Right before a recent election, I received a political e-mail from a group of people, mostly women from what I can determine from the message, who appear to be more than a little conflicted. The group calls itself “Better Georgia,” and the authors of the e-mail, Amy Morton and Lauren Benedict, were kind enough to acknowledge that that they know I’m busy. Then they went on to tell me that they are busy too. That set me wondering. I don’t know these people, so how do they know I’m busy? And why would they think I care if they are too?
Perhaps they think we should all be happy, seeing as how busy hands are reputed to be happy hands. Or perhaps they were just citing busyness in an attempt to bond with me. If we’re both busy then there we are, standing on common ground, in eager anticipation of holding hands and bursting out with a few verses of Kumbaya. And I suppose they thought, if we can both take time off from being busy to hold hands and sing, we could have other things in common too.
We don’t. And I find it difficult to picture self-proclaimed progressives (liberals) doing much besides making elitist proclamations and attending oh-so-enlightening seminars. Yet apparently they missed the one about properly reaching voters through e-mail campaigns.
Surprisingly, Amy and Lauren weren’t asking for money. They simply wanted me to do only two things, “Vote, and take at least one woman with you.”
Although they specifically mention mothers, daughters and sisters, they don’t indicate that I should be particularly discerning. They just want me to take at least one woman with me when I cast my ballot. They don’t seem to care who that woman is, and don’t specify whether I should select one with whom I have a relationship, hire a professional or just pick one at random.
The latter will take some thought. I’m sure a pick-up line that’s more compelling than “Hey baby, wanna go vote?” will be required to lure a woman off to the polls.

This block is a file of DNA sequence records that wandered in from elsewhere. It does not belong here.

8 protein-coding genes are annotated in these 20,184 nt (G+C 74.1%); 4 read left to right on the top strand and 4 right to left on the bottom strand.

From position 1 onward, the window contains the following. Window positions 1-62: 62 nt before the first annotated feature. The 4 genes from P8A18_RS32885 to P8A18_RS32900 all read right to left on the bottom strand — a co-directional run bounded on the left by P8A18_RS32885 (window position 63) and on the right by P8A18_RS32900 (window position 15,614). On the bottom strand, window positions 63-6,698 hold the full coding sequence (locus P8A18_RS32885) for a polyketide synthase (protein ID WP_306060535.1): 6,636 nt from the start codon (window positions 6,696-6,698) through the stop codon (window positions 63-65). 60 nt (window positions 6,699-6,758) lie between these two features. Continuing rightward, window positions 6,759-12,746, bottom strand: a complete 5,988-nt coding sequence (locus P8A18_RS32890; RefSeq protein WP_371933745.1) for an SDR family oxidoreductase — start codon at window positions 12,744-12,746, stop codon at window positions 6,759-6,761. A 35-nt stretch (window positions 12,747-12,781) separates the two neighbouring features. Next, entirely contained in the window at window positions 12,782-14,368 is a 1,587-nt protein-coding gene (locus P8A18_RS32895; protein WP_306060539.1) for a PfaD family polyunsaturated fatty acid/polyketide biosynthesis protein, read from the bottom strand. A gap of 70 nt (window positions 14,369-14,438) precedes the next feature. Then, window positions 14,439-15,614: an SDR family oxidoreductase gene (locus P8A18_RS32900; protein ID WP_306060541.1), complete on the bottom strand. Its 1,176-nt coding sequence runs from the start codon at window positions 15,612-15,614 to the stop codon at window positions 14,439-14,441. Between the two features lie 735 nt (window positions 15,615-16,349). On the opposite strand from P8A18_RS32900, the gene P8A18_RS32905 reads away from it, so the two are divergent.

Were it not so insulting on so many levels, I would have found their request amusing. Apparently, being a man, I’m supposed to don the most macho articles of clothing in my wardrobe, (with any luck, my camo wife-beater shirt will be back from the dry cleaners in time) find a woman who hopefully isn’t carrying pepper spray, mace or a firearm, and proclaim, “Me man, you woman. You come with me. We vote.”
Amy and Lauren didn’t expound on whether cave man tactics should be used if the woman I select resists. Being progressives, I imagine they would abhor Cro-Magnon tactics, preferring the more enlightened approaches used during the Spanish Inquisition.
While the concept of a cave man dragging women to the ballot box might work as a plot for an off-beat comedy, it fails miserably in real life. At least with the women I know. I can’t think of one who would not be highly insulted at the mere suggestion that they couldn’t or wouldn’t be able to get to the polls without masculine direction or supervision.
Thinking that I am of the progressive political persuasion, Amy and Lauren were no doubt anticipating that after I selected a “little lady” and dragged her to the polls, I would tell her how to vote. That’s more than a little ironic because women’s concerns certainly wouldn’t be at the top of the list of any, “Me man, you woman” Cro-Magnon who would be inspired by an e-mail message to drag a woman off to the polls.
I’m sure Amy and Lauren are incapable of realizing the insulting nature of their message. And it isn’t only women who should be offended. I find it insulting that Amy and Lauren think, A- that I would drag a woman off to vote and B- that I associate with women who can’t think and act for themselves.
And something else bothers me. Amy and Lauren say they voted yesterday, yet they don’t give credit to the men who took them to the polls. I wonder how they got there.